HC Deb 14 June 1951 vol 488 cc2676-86

Motion made, and Question proposed, "That this House do now adjourn."—[Mr. Wilkins.]

11.29 p.m.

Mr. C. S. Taylor (Eastbourne)

I had intended to raise this evening a matter in connection with the gas and electricity boards, but such representations were made to me about this astonishing case of Mrs. Monica Felton that I decided, with Mr. Speaker's permission, to raise this matter instead.

In order to appreciate the full significance of this case, which is a very remarkable story, I think one should know a little about the background of this woman. She was a member of the London County Council from 1937 to 1946. She was a Socialist member of the Hertfordshire County Council from 1946 to 1947. I understand that there was a time during the war when, on the recommendation of Mr. Silkin, now Lord Silkin, she was employed in a secretarial capacity on the Select Committee on National Expenditure of this House.

Subsequently, in 1946, she was appointed by Mr. Silkin to be Vice-Chairman of the Stevenage Development Corporation. In 1948, he appointed her Chairman of the Peterlee Development Corporation. In 1949, he appointed her Chairman of the Stevenage Development Corporation. I understand that when this latter appointment was made, there were some representations from members of the local council, saying that Mrs. Felton was not an adequately qualified woman for the post, but Mr. Silkin overruled their objections.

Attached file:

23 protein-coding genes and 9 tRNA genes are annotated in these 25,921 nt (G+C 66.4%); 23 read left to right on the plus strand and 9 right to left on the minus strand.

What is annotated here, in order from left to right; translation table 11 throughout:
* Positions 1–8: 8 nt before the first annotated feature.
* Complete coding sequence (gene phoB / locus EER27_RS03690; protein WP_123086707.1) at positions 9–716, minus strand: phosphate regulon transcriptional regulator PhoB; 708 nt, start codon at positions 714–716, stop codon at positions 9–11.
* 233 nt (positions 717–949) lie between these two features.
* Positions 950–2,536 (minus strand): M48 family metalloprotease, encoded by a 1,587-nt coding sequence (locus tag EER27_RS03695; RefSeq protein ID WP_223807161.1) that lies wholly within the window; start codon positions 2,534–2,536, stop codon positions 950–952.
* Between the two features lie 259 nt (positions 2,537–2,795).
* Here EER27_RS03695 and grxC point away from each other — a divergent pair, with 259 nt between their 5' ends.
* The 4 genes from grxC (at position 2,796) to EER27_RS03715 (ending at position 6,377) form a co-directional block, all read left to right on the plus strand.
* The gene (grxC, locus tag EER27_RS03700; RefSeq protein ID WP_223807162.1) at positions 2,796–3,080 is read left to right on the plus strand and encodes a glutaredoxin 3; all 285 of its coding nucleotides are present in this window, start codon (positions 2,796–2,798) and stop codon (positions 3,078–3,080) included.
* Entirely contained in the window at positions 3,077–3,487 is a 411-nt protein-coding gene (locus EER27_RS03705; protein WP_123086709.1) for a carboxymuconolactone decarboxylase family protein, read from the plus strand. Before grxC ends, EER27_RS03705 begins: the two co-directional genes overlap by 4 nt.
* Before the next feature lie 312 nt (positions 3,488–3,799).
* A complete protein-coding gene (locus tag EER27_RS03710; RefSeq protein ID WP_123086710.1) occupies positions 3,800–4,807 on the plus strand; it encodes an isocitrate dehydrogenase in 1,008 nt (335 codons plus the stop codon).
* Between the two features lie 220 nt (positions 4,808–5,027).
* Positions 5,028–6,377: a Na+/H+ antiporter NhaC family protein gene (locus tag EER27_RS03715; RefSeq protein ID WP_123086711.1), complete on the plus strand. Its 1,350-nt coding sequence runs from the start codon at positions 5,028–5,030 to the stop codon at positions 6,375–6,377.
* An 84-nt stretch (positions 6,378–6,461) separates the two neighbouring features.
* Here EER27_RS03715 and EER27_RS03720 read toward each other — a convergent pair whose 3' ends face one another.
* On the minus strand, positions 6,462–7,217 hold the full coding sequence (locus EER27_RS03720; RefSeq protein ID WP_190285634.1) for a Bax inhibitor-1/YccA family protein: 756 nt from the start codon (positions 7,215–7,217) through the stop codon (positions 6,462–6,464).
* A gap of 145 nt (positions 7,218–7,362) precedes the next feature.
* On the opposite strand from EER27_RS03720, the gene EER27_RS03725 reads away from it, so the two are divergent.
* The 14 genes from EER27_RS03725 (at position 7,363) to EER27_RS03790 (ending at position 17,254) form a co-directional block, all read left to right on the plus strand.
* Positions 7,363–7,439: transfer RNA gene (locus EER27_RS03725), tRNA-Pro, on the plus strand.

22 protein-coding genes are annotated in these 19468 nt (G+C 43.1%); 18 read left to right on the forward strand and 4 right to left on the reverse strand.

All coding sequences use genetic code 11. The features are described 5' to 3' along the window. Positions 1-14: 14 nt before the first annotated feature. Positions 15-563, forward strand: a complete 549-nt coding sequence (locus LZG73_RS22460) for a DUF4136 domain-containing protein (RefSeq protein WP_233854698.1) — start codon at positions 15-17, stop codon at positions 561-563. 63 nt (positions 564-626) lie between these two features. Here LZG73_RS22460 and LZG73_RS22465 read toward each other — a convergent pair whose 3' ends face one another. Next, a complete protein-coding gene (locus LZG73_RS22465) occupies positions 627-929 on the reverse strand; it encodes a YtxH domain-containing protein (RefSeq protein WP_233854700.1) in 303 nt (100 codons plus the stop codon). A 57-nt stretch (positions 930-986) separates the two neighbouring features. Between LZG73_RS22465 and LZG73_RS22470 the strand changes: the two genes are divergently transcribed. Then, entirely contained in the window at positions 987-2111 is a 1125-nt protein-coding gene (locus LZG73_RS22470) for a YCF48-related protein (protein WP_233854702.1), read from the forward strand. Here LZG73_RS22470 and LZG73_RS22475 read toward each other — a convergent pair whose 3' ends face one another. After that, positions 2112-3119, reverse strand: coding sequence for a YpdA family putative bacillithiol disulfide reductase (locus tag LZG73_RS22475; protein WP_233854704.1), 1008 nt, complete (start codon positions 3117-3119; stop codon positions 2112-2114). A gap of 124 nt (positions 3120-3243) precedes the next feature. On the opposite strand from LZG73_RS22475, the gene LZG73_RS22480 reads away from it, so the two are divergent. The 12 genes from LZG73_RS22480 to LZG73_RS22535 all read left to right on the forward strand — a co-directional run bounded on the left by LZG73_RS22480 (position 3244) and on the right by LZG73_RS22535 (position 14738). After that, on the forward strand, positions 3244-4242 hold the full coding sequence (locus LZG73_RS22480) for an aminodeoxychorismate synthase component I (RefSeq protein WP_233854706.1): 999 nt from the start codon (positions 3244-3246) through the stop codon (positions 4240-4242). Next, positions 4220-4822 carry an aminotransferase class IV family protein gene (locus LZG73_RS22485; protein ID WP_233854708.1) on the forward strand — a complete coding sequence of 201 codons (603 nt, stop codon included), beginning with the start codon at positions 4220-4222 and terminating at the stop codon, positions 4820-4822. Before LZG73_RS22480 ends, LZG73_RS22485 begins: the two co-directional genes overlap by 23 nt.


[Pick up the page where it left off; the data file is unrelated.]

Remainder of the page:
In 1950 there were complaints that she was actively engaged in party politics and that she indulged in "contentious oratory." But the Minister of Local Government and Planning said in this House on 23rd May that the appointment was a part-time one—for which incidentally she received £1,500 a year—but that she should exercise her discretion in these matters.

We have now heard that Mrs. Felton absented herself without leave to visit Northern Korea, and that although she was summoned before a Committee of this House she failed to make an appearance. The Minister stated the other day that Mrs. Felton left England on 28th April and he received no information at all from her that she intended to go abroad. She has now been dismissed from office. I think it is important to have that background, but I now come to the really desperately serious part of the case I have to make.